Adding Color to Black and White Photographs
Handcoloring is the technique of adding color to a black and white photograph. The process dates back to the earliest days of photography and its purpose was to add realism to the prints. With the introduction and wide use of color film, handcoloring has become a creative form of expression and a unique art form.
The actual process of applying color to a black and white print is not that difficult. The artistry comes in the choices made by the colorist. The results can be subtle or dramatic depending on whether you choose to color the whole print or just a portion of it.
The Basic Process of Handcoloring Prints
For the best results you want to start with a black and white print that has a range of tones and not too much contrast. Resin coated paper is easier and faster to process in the darkroom but is harder to work with when the intention is to handcolor your print. There are some RC (resin coated) papers that work well, however. One is Lummos RCR (resin coated rough) which has a rough, absorbent surface, however this may be hard to find. The other is Kodak P-Max Art RC, which is made specifically for handcoloring. Fiber based papers are more absorbent than RC papers and provide excellent results for handcoloring. But take a little more work in the darkroom and the paper also tends to roll during the drying process.
Supplies Needed to Color Photographs
The most popular and effective coloring agents for handcoloring are photo oils and pencils. The popular brand, Marshall's sells these in convenient sets or by the individual color. A few other necessary tools are PMS (prepared Medium Solution), Q-tips, cotton balls and toothpicks.
The pencils are easy to use and come in a variety of colors. The oils take a little more technique but offer a wider range of hues and the ability to mix colors.
Cotton swabs make excellent application tools, as do cotton balls for large areas and cotton wrapped toothpicks for fine work.
The PMS is used to prepare the surface of the print and make it more receptive to the oils. PMS should always be used with pencils, as it softens the lead and gives the finished product a smoother look. After the PMS is applied to the entire print and the excess is rubbed away with a cotton ball, it's time to apply the color.
The amount of color applied is up to the artist based on the final look desired. You can highlight just one item in the print, leaving the rest black and white, or color the whole print. The range between the two leaves the artist with a wide range of choices.
Afraid you might make a mistake? Don't despair. Mistakes can be removed with a magic rub vinyl eraser or with PMS. Removing color with PMS is time consuming, you must wait for the print to dry before you apply more color, but it does offer the opportunity to start over if necessary.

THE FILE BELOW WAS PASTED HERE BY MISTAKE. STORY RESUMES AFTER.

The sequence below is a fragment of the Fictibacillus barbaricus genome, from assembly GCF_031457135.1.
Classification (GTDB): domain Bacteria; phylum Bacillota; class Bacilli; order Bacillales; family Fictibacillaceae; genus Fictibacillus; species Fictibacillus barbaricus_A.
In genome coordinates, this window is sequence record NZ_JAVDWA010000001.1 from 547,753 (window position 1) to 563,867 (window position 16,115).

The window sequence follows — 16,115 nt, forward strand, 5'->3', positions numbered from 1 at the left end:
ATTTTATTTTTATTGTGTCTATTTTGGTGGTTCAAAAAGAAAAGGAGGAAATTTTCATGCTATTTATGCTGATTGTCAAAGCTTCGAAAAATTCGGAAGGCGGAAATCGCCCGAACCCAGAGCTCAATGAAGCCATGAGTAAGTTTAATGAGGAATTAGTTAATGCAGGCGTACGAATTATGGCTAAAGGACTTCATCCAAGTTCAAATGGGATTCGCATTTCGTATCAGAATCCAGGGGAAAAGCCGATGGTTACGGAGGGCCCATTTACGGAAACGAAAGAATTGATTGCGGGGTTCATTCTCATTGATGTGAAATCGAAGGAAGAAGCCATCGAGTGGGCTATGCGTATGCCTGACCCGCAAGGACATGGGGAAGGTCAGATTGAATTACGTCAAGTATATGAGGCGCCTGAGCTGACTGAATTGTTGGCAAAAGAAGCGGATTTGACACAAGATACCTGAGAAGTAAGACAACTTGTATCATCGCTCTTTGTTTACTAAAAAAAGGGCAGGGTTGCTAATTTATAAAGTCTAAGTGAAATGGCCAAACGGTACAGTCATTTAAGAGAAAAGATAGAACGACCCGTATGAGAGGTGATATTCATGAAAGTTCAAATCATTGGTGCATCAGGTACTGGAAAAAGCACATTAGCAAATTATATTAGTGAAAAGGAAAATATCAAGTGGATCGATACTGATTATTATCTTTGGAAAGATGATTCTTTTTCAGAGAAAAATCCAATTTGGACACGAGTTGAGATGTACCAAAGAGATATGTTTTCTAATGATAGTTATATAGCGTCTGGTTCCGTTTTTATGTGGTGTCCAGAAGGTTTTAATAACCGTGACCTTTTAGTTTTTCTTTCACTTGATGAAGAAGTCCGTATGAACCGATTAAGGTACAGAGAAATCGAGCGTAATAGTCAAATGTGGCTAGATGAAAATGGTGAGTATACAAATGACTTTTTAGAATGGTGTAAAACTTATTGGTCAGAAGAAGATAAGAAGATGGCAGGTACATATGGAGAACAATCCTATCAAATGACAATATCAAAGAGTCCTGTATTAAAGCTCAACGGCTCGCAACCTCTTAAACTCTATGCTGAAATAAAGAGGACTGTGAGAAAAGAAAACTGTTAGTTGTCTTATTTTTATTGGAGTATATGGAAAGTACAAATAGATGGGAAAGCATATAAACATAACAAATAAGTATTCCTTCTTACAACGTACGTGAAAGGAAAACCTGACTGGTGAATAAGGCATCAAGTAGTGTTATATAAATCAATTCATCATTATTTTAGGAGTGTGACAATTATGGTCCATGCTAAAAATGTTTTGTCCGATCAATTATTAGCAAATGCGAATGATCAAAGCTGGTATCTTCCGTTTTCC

Computer Generated Color
Handcoloring is a unique and interesting way to express your creativity and make your black and white prints a work of art.
Having your own darkroom is easier than you think. With the right equipment and a little bit of space, you can develop your own black and white prints at home.
During the development process, re-exposing your print to the light source adds a solarized effect to you black and white prints.
With a few simple lighting techniques you can take portraits like the old Hollywood stars.
- Hand Coloring Photos | FaveCrafts.com
Use this technique for coloring black and white photos. It's a great way to personally enhance images for your next scrapbook or photo project.
- Hand-coloring Photos: An old art making a huge comeback. | Suite101.com
Interview on hand coloring photos with Sharon Sakimoto of At Play Photography.
- Hand-color black and white photographs
Step by step guide to hand-coloring black and white photographs, for a beautiful, nostalgic look.
mysisters on April 12, 2011:
Great Hub. I have always wondered how this was done. Very interesting. I really love the first picture! So cute!
Steve 3.0 from Cornwall UK on October 17, 2010:
Nice hub, I like the look of these photos. I had an Aunt that used to do this with old photos of the family and they looked beautiful.
Ros Webb from Ireland on March 03, 2010:
Like the content. Well put together!
khawfash from U.S.A on January 05, 2010:
Montana Farm Girl from Northwestern Montana on August 22, 2009:
Wow, I too always wondered how difficult it would be to do this technique... You've answered that for me!! I will have to give it a try! I have several photos from back in the day of my youth (OH SO LONG AGO LOL!!!) where this technique had been used and always loved the way they looked! I might have to experiment with some of my three sons photos when they were young; it would make nice birthday or Christmas gifts for them! Great hub....thanks for the step by step info!!
Andria on May 09, 2009:
Lafenty - I wrote in this box once already and it vanished! Ahhh well - such is life.
I find this technique fascinating. I've a couple of pictures from my babyhood, originally black and white, coloured after development. However, they don't look like yours. No idea of the method employed either. I look like a porcelain doll, to be honest.
Thanks for this :)
Lgali on March 05, 2009:
another good hub
lafenty (author) from California on February 26, 2009:
Thanks, Lou, that's my beautiful daughter.
Lou Belcher on February 26, 2009:
Great hub. As a photographer, I've gone to some demonstrations of hand coloring. It's great to see it here. I do love the photo of the girl with the dog. The brick is very subtle. Thanks for putting up an informative hub.
Jerilee Wei from United States on February 25, 2009:
Thanks for the hub! I'd always wondered how this was done and might try my hand at it now that I know a little more.